• Water Brushes– These are paint brushes with a cylinder for water which dispenses through the brush as you paint. They are fabulous for painting in the field, but they take some getting used to.
  • Drywall Tape- Used for making lines on the paper for journaling. You’ll want to see other techniques from the Illustrated Nature Journaling class below!
  • Felt Tip Markers– for making colorful outlines and journaling
  • Sharpie Markers– for colorful lines that can be used with watercolors
  • Colored Pencils– We have long since left behind the cheap pencils! Prismacolors are our favorites now and you can get them on sale.
  • Plant Field Guide or Resource Book– to get your facts straight or identify what it is you are drawing
How to Make a Plant Journal

Resources for Keeping a Nature Journal

Nature journals are a beloved part of the Charlotte Mason tradition, but I also find them valuable for artists, nature appreciators, and for biological studies. Below are some of our favorite sources for inspiration and learning when it comes to keeping a nature journal.

Illustrated Nature Journaling
  • Illustrated Nature Journaling– A Craftsy class on how to put together a nature journal and along with instruction on lettering and other techniques. Rebecca has been using this as the basis for her new horticulture journal this year. I’ve seen her work grow after taking this class!
  • Keeping a Nature Journal–  One of our favorites books on inspiring and giving ideas for keeping a nature journal of your own.
  • The Student’s Guide to Keeping an Art Journal– Instructional Guidelines for Keeping an Art Journal from How Great Thou Art. This one is not specifically for nature journals, but I do appreciate some of the tips and guidelines in here along with quotes to use and some compelling reasons for keeping a journal.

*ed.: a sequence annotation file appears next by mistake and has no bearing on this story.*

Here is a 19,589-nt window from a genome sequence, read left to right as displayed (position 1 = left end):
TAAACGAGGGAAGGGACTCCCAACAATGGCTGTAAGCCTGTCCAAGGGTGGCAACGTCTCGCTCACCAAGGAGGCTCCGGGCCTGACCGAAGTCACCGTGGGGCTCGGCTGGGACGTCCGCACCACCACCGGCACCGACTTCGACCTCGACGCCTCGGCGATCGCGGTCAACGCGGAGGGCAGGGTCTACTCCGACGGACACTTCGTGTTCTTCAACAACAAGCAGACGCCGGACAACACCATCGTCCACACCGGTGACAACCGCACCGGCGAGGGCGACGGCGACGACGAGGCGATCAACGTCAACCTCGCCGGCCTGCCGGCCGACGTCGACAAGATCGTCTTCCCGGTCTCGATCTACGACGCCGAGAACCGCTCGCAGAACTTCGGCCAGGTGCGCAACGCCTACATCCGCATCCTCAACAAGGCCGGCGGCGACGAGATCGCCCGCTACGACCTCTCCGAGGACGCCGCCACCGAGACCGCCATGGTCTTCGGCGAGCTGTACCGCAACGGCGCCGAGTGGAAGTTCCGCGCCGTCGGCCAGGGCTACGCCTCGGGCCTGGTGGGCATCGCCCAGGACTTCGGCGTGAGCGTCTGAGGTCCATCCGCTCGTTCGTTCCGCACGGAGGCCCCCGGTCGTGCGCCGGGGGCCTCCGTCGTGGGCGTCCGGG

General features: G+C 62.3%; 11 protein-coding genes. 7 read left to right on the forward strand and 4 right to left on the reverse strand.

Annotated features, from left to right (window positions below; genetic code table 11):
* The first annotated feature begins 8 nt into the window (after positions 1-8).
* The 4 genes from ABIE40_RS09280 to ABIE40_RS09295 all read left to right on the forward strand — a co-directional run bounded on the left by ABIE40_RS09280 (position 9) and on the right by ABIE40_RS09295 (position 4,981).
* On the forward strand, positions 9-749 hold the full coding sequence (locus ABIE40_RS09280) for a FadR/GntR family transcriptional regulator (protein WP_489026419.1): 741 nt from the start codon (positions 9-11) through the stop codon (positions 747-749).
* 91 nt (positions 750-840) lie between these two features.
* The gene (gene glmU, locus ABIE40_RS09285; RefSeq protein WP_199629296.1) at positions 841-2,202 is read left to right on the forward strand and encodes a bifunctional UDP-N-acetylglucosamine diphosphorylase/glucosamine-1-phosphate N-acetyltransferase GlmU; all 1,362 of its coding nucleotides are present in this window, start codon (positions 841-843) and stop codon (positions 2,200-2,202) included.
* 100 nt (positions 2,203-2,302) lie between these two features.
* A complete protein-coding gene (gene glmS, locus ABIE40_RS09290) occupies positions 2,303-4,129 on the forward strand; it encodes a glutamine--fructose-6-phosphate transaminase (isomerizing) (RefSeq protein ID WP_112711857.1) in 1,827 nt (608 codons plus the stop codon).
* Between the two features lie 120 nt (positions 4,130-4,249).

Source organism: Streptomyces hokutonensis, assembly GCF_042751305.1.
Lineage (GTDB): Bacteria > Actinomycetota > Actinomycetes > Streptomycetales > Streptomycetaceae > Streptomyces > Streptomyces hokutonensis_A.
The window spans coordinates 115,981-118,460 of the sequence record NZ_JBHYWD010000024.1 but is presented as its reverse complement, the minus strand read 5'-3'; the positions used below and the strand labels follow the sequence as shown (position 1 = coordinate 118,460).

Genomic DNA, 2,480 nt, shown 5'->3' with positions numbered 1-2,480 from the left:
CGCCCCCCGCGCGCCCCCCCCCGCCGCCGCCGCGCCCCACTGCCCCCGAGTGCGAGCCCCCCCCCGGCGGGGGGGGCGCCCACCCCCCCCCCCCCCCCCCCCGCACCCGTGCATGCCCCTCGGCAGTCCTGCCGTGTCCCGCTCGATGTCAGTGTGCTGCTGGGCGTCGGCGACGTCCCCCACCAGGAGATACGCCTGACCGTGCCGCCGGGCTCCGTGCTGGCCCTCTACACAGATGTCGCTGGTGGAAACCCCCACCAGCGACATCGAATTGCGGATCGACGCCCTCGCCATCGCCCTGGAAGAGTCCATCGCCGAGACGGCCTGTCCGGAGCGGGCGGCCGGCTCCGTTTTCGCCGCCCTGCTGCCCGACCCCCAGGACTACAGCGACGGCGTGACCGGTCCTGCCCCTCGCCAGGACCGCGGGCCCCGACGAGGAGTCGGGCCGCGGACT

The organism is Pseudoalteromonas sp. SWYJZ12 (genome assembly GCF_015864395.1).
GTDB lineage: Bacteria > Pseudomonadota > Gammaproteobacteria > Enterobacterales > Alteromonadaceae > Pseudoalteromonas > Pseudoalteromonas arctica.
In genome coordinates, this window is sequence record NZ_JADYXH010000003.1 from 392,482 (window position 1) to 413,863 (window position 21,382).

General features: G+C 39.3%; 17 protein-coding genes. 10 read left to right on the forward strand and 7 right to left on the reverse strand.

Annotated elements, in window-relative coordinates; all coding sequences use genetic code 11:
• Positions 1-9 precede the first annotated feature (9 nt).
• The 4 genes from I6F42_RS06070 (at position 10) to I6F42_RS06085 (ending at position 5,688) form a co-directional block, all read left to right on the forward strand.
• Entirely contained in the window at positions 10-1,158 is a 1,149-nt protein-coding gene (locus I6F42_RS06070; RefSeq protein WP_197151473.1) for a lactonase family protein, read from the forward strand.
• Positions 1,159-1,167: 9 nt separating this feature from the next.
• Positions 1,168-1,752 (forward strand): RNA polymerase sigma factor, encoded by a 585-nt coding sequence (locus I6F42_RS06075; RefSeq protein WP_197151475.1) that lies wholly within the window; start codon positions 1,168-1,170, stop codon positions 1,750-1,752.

Other Posts on Plants & Journals

Tips for Botanical Illustration

Plant Journaling for Homeschoolers– the hub of all things plant journaling on the site

Tips for Botanical Illustration– How do you draw plants? Here are some things we learned from an artist.

3 Reasons to Make Hand Bound Books– Hand bound books make a great way to bind your nature journals. This post is an introduction to hand binding and the materials you need.

Flower Pressing & Identification– A great guide to identifying and pressing flowers.

Wildflower Blooms Art & Nature– More inspiration for learning about wildflowers and applying art to your studies.

See what skills your students can learn and how you can apply a nature journal to your study of plants.

Subscribe to get Plant Journal Pages for Homeschoolers

Sign up to receive a 40 page eBook full of pages for Plant Journaling for Homeschoolers.

After you confirm your subscription, you’ll get the Plant Journal Pages for Homeschoolers in your inbox along with support for using the pages with your students.


Fairy Garden Workshop for Plant Journaling

Fairy Garden Workshop: collage of fairy gardens and notebooking pages

Our Fairy Garden Workshop combines whimsy with horticulture science to make a lovely horticultural enchantment experience.

You’ll find video instruction on designing, planting, and caring for a miniature garden.

There are principles of design, video demonstrations, and a set of Fairy Garden Plant Journaling for Homeschoolers pages. You’ll have everything you need to plan and take care of your miniature scale garden.

Join us!

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  1. Great ideas! I love the tip for using drywall tape to make lines.

    We like to use watercolor pencils for on-the-go drawing and journaling. Then, when we’re home, we can turn our drawings into paintings.

    Pinning this – so many great tips and resources I’ll want to check into!

    1. Thanks Tonia! We used to do the same thing with watercolor pencils. I’ve also taken those on the road WITH water and dipped the pencil tip before drawing. Lovely! The travel set of paints has been awesome though. My daughter adores them!

      1. There are some really fun brushes that hold water in the handle. Not cheap, but very fun. Found them through a few of the Urban Sketchers publications.

  2. I love this idea for doing a foraging notebook as a family project. We use quite a few wild plants in our homeschool for food, medicinal uses, etc. and I’d love to start a notebook that the kids and I all create together. I’m not sure ours will be as pretty as yours, but I think it could be a great summer project. Thanks for the inspiration!

    1. Fabulous idea! A great way for them to remember the plants you are finding and using.